The Consumer Financial Protection Bureau (“CFPB”), in its most recent set of Supervisory Highlights, provides a bit of insight into how it interprets its Ability to Repay Rule for loans that are not Qualified Mortgages (“QMs”). However, it fails to reconcile the Rule’s contradiction that while a lender making a non-QM is not required to consider or verify the borrower’s income if it reasonably finds the borrower’s assets to be sufficient, it is nonetheless required to consider and verify a borrower’s income! Make sense?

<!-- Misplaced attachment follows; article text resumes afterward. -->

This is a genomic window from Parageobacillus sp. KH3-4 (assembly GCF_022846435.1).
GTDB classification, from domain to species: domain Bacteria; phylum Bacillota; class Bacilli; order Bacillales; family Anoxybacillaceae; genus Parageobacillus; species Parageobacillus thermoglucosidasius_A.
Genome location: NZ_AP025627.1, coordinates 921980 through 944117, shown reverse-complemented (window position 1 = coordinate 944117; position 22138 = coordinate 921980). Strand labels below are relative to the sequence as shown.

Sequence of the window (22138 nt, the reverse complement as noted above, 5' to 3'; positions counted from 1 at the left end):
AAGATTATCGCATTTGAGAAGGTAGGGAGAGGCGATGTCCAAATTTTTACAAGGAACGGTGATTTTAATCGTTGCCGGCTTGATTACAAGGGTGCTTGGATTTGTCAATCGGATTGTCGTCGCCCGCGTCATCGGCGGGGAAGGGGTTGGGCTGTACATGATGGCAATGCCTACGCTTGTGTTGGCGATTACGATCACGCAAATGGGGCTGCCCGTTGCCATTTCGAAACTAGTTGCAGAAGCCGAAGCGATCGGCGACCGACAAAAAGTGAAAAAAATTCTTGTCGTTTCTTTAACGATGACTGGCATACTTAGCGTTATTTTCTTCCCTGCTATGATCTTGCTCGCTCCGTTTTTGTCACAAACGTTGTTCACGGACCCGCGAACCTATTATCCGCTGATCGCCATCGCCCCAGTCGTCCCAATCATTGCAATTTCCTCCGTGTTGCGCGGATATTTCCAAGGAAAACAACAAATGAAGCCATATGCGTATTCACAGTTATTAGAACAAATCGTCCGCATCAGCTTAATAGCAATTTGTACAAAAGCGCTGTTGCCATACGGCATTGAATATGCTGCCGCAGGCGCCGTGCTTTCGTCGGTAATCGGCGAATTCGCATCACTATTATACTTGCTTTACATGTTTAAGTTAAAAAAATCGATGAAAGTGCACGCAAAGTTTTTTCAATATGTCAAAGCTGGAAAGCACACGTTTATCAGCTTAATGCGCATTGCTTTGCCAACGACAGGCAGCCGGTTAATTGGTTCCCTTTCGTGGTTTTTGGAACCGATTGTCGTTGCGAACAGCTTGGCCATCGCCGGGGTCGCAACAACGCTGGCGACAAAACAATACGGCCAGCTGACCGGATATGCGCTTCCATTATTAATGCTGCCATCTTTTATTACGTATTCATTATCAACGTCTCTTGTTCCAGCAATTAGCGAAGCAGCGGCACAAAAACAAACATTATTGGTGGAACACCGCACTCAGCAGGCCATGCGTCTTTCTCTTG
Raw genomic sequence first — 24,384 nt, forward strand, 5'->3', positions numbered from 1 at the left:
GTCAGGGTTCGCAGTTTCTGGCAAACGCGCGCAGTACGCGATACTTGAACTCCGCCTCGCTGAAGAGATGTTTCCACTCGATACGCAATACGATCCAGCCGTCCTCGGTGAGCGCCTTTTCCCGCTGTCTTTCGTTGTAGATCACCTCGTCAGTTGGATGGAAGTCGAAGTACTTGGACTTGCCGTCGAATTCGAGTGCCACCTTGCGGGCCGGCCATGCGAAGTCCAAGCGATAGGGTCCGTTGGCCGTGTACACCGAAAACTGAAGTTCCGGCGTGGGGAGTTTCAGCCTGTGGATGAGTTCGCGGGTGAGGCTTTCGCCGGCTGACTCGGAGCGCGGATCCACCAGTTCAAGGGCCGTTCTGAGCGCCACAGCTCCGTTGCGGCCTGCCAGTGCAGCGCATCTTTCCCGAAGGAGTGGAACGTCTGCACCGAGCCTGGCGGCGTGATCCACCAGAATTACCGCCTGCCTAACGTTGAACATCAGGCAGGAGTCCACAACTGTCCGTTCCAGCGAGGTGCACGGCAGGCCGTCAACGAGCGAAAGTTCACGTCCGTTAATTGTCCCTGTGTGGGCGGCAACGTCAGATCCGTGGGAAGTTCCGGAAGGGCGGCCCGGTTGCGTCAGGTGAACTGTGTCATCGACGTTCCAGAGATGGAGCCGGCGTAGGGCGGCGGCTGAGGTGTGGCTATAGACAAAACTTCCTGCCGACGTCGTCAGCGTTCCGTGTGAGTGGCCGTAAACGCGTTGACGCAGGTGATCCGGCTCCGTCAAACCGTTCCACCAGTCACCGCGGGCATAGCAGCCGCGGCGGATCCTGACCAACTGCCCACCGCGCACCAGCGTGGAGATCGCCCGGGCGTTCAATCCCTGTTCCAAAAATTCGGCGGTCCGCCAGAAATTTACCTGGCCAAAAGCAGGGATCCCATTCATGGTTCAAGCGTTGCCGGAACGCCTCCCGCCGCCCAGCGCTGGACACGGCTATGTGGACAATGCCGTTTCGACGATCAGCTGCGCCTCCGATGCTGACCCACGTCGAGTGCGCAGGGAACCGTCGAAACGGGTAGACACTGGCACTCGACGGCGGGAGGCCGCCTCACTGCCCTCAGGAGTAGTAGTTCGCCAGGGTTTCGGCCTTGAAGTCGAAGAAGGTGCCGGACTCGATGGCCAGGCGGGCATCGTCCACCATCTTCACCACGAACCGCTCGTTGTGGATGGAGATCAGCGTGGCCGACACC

By way of background, the Dodd-Frank Act and CFPB’s regulations generally require lenders making a closed-end residential mortgage loan to reasonably determine that the consumer will be able to repay the loan according to its terms. If the lender wants to take advantage of a safe harbor of compliance with that requirement, it may choose to make a QM in accordance with the Rule’s strict criteria for those loans. However, a lender may decide to make non-QMs, for which the Rule offers more underwriting flexibility. Still, the lender must consider eight specified factors, and verify the amounts of income or assets on which it relies using reasonably reliable third-party records.